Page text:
Current
Exhibitions

JAN 21–MAR 15, 2015

Bill Owens: Suburbanites and Socialites 

Bill Owens, Untitled [Baton Practice], ca. 1973
Bill Owens, Untitled [Baton Practice], ca. 1973

Bill Owens

Untitled [Baton Practice]
1973

Internationally recognized for his depictions of Northern California suburban life in the1970s, Bill Owens’ photographs demonstrate his interest in documenting the ordinary lives of middle-class girls and women.

A subset of a larger body of work entitled Suburbia, these photographs raise questions about the role of women in the early 1970s, the importance of community and social organizations, and the cultural differences between suburban and urban parts of the greater Bay Area during that time period.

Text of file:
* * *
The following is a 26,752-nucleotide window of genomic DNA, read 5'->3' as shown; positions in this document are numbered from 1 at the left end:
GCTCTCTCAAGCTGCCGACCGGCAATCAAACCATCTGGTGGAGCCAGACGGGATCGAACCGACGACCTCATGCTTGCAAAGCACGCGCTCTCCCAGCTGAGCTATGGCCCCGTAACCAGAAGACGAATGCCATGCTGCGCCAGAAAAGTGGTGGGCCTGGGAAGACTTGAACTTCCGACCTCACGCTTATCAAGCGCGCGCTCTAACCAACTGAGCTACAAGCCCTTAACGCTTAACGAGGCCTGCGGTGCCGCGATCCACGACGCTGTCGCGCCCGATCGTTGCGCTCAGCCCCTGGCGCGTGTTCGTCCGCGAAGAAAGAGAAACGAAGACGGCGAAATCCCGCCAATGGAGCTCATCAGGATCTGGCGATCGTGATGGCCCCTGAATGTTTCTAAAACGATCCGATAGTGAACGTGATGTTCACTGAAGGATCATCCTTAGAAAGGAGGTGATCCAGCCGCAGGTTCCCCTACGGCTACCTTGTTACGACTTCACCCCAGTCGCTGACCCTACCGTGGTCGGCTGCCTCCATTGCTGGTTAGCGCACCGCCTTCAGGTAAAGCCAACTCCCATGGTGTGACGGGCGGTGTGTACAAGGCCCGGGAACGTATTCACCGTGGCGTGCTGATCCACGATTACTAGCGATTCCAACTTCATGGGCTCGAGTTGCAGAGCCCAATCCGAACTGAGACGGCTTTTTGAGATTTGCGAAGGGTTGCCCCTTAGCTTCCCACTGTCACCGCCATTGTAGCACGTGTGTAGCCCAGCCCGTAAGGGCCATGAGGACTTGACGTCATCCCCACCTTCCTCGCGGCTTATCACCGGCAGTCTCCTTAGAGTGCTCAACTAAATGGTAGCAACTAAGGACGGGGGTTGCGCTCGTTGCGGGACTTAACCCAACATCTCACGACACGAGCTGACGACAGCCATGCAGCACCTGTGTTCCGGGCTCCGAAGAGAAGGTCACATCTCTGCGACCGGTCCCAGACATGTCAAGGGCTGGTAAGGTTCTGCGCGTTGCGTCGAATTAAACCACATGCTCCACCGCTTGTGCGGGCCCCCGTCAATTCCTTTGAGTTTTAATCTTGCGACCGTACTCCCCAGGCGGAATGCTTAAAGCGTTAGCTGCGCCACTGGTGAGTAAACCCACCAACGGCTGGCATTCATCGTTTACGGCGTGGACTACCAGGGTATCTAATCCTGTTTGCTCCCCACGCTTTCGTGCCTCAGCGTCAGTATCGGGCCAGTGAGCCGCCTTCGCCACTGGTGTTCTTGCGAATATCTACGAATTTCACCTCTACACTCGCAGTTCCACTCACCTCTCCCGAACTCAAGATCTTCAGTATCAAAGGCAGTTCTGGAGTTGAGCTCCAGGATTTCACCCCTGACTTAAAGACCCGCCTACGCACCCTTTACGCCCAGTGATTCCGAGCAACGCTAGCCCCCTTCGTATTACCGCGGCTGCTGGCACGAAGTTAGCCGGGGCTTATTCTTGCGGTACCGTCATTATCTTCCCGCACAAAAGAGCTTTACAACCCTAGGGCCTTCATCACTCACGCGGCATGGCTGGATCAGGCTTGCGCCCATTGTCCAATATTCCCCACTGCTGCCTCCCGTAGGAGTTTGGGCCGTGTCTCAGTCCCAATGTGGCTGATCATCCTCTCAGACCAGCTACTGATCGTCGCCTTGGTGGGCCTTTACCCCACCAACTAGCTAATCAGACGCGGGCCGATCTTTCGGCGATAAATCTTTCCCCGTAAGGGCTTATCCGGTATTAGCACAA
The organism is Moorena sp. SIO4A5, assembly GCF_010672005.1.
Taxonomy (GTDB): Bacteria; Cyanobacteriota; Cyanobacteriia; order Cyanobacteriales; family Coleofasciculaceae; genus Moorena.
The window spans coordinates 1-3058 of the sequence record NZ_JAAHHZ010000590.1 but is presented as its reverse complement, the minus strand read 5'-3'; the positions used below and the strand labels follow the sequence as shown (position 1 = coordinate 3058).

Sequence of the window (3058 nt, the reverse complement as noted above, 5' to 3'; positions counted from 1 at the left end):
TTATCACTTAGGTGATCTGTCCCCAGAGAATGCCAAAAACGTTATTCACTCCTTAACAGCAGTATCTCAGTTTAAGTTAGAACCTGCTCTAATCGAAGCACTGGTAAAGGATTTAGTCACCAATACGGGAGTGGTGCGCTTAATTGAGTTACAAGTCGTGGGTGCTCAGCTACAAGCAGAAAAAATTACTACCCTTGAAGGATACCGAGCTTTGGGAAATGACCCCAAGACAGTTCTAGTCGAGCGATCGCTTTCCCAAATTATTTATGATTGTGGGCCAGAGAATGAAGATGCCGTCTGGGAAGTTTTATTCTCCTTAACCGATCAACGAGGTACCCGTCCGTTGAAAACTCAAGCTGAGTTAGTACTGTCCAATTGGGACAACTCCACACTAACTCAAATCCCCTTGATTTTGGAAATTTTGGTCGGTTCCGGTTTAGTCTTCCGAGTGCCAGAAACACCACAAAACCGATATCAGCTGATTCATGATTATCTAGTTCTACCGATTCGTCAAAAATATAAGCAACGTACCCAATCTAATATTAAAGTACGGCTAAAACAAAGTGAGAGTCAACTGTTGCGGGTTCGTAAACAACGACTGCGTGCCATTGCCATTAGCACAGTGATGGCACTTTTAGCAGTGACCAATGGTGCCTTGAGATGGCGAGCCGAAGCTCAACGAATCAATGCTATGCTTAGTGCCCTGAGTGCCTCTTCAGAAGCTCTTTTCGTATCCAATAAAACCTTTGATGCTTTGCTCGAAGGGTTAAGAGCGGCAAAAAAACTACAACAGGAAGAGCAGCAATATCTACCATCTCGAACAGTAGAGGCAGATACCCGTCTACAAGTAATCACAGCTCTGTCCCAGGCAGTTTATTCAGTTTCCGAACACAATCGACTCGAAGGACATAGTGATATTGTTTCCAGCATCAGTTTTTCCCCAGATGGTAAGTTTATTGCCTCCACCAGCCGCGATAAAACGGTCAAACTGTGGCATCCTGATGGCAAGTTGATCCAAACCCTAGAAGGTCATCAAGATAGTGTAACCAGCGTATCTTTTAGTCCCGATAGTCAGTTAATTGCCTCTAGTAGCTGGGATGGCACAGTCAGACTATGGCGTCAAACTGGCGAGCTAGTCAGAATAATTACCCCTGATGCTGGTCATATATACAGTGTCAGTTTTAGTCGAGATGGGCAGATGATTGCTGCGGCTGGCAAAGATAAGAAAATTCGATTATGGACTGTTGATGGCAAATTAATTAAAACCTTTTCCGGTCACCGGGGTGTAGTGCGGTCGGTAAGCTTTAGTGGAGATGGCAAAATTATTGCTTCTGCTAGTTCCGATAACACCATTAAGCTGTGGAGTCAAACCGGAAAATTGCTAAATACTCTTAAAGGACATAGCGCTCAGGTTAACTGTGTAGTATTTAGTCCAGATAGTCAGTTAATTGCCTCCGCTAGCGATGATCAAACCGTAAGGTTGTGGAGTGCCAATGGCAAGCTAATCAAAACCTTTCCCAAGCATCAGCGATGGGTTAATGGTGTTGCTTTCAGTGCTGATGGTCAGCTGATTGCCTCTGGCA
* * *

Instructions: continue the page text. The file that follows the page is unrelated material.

Like a visual anthropologist, Owens astutely recorded the customs, symbols, and social relationships that characterized American middle-class culture in the 1970s. Owens was a photojournalist for the Independent, a local newspaper in Livermore, California, and on weekends documented his surroundings with the clarity of an insider. His photographs document more than ordinary events, capturing the aspirations and realities of being female in suburban society.

Bill Owens
Bill Owens

Bill Owens

Bill Owens: Suburbanites and Socialites is curated by Mills College undergraduates Meghan Adkins, Melissa Mize, Sadie Padial, Clare Schneider, Sophie Sterling and Veronica Sutter. Their essays in the accompanying exhibition catalogue and their comments on the audio tour reflect their interests and questions about these photographs from the vantage point of women in the 21st century. The works in the exhibition are from MCAM’s permanent collection and are a recent gift from Robert Harshorn Shimshak and Marion Brenner.